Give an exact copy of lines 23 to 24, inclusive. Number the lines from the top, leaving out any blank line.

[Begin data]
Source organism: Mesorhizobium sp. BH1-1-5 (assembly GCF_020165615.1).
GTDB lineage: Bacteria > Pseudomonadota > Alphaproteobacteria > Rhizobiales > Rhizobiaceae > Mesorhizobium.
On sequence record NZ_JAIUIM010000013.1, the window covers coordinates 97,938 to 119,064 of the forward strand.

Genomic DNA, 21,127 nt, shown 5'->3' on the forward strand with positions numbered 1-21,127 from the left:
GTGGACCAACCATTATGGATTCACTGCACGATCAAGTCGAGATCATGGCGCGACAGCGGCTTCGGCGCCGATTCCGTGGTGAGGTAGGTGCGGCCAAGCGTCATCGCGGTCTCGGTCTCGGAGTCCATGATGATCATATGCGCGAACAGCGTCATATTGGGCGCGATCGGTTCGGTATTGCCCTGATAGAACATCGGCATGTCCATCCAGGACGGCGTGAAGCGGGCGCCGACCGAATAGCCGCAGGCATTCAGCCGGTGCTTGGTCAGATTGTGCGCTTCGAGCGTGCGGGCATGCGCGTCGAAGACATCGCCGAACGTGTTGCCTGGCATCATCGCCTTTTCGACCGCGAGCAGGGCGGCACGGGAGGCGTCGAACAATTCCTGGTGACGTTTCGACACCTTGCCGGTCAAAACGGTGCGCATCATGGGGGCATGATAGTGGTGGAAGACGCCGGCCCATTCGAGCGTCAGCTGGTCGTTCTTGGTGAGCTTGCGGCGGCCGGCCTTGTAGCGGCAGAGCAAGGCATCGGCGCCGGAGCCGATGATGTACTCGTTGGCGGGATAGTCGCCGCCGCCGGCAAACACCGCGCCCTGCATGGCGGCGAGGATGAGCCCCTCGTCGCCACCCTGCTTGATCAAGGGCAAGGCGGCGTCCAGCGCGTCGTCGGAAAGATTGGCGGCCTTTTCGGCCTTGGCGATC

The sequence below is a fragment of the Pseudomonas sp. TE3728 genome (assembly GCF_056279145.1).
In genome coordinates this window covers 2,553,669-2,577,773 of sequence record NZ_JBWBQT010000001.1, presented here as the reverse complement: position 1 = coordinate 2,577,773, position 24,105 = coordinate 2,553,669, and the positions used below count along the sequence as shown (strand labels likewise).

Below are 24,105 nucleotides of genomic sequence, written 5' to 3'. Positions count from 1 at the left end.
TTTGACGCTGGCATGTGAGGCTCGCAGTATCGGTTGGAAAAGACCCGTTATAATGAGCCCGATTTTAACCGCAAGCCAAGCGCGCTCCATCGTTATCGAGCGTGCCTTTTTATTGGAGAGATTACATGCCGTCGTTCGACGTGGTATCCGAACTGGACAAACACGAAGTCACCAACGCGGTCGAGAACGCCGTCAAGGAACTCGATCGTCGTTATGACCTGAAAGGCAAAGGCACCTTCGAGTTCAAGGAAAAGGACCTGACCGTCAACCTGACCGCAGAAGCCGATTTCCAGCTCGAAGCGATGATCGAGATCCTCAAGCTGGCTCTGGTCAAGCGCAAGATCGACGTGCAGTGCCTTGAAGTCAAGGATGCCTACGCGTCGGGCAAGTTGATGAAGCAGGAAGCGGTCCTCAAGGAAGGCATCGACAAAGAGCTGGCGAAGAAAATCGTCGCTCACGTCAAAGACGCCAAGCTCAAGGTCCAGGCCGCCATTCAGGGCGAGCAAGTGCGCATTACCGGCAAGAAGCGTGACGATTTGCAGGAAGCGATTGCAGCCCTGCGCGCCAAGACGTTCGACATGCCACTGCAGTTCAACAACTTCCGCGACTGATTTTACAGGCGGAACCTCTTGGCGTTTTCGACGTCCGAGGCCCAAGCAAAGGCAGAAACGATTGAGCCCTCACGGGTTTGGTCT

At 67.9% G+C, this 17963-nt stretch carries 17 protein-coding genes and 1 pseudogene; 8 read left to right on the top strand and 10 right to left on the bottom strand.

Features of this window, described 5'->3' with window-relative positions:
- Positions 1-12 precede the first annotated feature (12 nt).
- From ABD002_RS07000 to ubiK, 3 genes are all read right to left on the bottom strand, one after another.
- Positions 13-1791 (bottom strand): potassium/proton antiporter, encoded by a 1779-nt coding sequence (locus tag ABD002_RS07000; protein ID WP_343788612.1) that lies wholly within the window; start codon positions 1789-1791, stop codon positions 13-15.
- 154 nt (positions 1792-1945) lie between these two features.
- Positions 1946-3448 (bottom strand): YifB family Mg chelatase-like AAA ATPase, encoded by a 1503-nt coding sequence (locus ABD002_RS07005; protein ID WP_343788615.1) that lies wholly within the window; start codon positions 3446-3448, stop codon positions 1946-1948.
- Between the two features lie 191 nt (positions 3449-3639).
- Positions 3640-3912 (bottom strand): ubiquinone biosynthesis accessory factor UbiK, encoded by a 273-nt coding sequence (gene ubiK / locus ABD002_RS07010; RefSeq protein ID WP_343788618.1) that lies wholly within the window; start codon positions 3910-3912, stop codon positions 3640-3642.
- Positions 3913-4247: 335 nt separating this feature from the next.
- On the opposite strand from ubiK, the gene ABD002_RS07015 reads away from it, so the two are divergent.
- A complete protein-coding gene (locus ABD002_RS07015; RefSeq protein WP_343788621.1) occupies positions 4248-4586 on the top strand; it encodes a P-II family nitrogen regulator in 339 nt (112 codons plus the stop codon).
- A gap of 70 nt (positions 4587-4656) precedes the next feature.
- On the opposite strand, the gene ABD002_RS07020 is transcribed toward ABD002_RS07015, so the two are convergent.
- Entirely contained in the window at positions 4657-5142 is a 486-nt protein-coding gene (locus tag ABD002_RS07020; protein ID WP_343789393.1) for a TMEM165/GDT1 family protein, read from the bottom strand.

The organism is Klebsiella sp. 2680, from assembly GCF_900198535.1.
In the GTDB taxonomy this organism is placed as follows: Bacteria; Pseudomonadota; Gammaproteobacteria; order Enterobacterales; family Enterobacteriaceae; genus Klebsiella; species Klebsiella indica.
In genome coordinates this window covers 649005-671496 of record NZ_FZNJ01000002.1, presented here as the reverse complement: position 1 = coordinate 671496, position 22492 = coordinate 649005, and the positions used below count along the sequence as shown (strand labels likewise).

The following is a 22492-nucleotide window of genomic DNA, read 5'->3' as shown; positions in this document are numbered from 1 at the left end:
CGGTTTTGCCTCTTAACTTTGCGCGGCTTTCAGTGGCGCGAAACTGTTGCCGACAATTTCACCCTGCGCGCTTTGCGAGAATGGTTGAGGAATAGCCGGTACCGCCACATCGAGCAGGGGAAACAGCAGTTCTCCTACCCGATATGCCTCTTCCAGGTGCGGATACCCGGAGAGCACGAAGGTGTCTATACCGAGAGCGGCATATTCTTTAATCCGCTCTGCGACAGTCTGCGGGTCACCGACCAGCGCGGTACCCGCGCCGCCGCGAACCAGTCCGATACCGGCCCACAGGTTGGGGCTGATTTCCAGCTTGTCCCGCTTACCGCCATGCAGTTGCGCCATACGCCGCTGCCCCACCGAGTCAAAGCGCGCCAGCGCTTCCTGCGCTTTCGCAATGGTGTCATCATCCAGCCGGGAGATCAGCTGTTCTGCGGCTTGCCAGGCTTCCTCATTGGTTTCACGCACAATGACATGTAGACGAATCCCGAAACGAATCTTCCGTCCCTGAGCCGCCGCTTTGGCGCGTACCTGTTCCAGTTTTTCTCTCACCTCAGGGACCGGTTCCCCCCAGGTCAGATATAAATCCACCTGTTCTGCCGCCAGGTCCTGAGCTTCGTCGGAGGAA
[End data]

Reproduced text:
- On the opposite strand, the gene ABD002_RS07020 is transcribed toward ABD002_RS07015, so the two are convergent.
- Entirely contained in the window at positions 4657-5142 is a 486-nt protein-coding gene (locus tag ABD002_RS07020; protein ID WP_343789393.1) for a TMEM165/GDT1 family protein, read from the bottom strand.